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“Economic Shocks and Civil Conflict: An Instrumental Variables Approach.”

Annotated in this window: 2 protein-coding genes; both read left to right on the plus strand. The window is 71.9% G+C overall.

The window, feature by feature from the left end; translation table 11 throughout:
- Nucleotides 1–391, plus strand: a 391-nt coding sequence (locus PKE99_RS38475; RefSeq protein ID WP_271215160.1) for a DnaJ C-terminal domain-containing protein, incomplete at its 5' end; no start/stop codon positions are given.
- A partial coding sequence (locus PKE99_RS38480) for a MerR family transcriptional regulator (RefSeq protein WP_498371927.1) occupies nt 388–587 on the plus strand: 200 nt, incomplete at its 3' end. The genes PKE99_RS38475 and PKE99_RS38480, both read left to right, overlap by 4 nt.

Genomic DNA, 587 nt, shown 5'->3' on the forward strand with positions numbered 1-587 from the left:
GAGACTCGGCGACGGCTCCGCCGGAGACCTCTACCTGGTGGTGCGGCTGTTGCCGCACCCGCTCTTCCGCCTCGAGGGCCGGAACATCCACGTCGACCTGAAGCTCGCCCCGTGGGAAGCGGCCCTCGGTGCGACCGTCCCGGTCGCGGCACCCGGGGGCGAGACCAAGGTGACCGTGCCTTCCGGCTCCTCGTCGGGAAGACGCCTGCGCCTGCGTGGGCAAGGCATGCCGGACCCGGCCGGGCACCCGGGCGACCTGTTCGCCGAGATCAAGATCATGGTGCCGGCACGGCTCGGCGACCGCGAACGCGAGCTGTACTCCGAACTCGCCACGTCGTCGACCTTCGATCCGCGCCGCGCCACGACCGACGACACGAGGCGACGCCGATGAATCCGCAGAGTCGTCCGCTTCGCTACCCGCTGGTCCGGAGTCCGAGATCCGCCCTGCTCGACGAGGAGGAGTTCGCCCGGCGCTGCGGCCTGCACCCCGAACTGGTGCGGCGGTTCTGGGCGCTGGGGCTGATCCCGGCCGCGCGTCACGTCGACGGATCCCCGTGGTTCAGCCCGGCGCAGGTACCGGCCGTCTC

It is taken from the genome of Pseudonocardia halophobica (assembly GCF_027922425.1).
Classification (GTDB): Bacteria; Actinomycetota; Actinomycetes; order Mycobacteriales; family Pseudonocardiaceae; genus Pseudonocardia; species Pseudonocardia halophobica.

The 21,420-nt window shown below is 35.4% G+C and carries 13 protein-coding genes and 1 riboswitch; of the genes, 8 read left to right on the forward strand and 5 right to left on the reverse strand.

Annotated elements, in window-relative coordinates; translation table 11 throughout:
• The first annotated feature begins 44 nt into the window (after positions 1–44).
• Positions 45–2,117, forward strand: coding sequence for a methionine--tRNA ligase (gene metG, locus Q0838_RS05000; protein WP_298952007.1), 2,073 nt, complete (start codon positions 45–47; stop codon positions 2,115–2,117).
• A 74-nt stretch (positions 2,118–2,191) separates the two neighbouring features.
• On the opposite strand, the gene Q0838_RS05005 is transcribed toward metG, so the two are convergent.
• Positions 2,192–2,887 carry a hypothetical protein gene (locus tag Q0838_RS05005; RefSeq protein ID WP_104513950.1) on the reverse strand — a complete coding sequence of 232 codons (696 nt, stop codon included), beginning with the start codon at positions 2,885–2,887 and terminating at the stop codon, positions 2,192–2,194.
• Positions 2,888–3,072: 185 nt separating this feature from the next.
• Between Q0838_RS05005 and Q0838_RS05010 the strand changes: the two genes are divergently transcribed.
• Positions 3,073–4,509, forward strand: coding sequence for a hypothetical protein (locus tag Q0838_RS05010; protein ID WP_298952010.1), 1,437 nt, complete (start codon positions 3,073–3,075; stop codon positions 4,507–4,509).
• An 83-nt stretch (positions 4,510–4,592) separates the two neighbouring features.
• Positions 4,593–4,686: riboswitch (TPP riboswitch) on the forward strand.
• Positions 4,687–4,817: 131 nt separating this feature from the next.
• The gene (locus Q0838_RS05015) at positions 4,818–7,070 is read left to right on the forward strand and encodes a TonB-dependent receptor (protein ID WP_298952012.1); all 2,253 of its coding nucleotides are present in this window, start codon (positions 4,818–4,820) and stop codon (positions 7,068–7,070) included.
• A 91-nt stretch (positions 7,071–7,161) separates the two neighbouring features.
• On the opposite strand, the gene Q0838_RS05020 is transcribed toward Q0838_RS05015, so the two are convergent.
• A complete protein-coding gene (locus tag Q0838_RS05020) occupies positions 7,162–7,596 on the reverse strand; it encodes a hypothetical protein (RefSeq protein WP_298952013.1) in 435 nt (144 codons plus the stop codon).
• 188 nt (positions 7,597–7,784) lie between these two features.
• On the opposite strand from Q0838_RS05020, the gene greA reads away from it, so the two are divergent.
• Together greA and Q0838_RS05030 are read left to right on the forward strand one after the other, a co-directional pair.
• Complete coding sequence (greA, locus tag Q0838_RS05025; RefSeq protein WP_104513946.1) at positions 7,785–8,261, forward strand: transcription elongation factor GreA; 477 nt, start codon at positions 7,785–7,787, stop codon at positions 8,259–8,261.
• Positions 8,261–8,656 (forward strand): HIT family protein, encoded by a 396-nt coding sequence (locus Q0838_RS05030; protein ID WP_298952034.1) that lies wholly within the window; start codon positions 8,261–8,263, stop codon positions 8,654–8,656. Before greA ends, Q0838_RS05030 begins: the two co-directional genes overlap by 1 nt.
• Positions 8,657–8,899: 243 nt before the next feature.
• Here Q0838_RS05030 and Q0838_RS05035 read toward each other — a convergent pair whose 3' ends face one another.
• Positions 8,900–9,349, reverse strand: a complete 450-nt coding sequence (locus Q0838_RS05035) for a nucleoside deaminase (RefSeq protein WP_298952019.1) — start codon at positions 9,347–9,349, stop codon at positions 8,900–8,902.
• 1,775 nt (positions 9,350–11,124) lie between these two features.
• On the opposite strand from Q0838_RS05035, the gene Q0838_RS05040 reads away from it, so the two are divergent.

In this paper, we take the economic approach to conflict seriously and apply it to Hindu-Muslim conflict. We construct a simple theory that allows us to link observable economic variables to conflict outcomes. We 1 Indeed, as Esteban and Ray ð2008Þ and Ray ð2009Þ have argued, there may be good economic reasons for conflict to be salient along noneconomic ð“ethnic”Þ lines rather than along the classical lines of class conflict long emphasized by Marxist scholars. his detailed reading of the manuscript, making many constructive suggestions that greatly improved both the content and the exposition. 720 journal of political economy This content downloaded from on Tue, 9 Sep 2014 10:18:07 AM All use subject to JSTOR Terms and Conditions use the theory to interpret new evidence on the relationship between income and violence in India. In the model ðsee Sec. IIIÞ, there are two groups: Hindus and Muslims. Depending on the circumstances, members of either group can be aggressors or victims in an interreligious conflictual encounter. We view such violence as decentralized, though it may take place against a backdrop of religious antagonism and orchestrated support from group leaders. Consider encounters across members of different religious groups: an accident, an assault or confrontation, an isolated murder or rape. When religion is involved, if only by chance, such encounters could boil over into a larger conflict or riot. A potential aggressor involved in the confrontation must decide whether to take advantage of the situation and frame it as a religious conflict, in which members of the other religion can be targeted. The act itself may be motivated by the prospect of economic gain ðvia direct appropriation or economic exclusion of the victimÞ or it may be the expression of animosity and resentment, as long as that resentment is sensitive to the economic situations of aggressor and victim. At the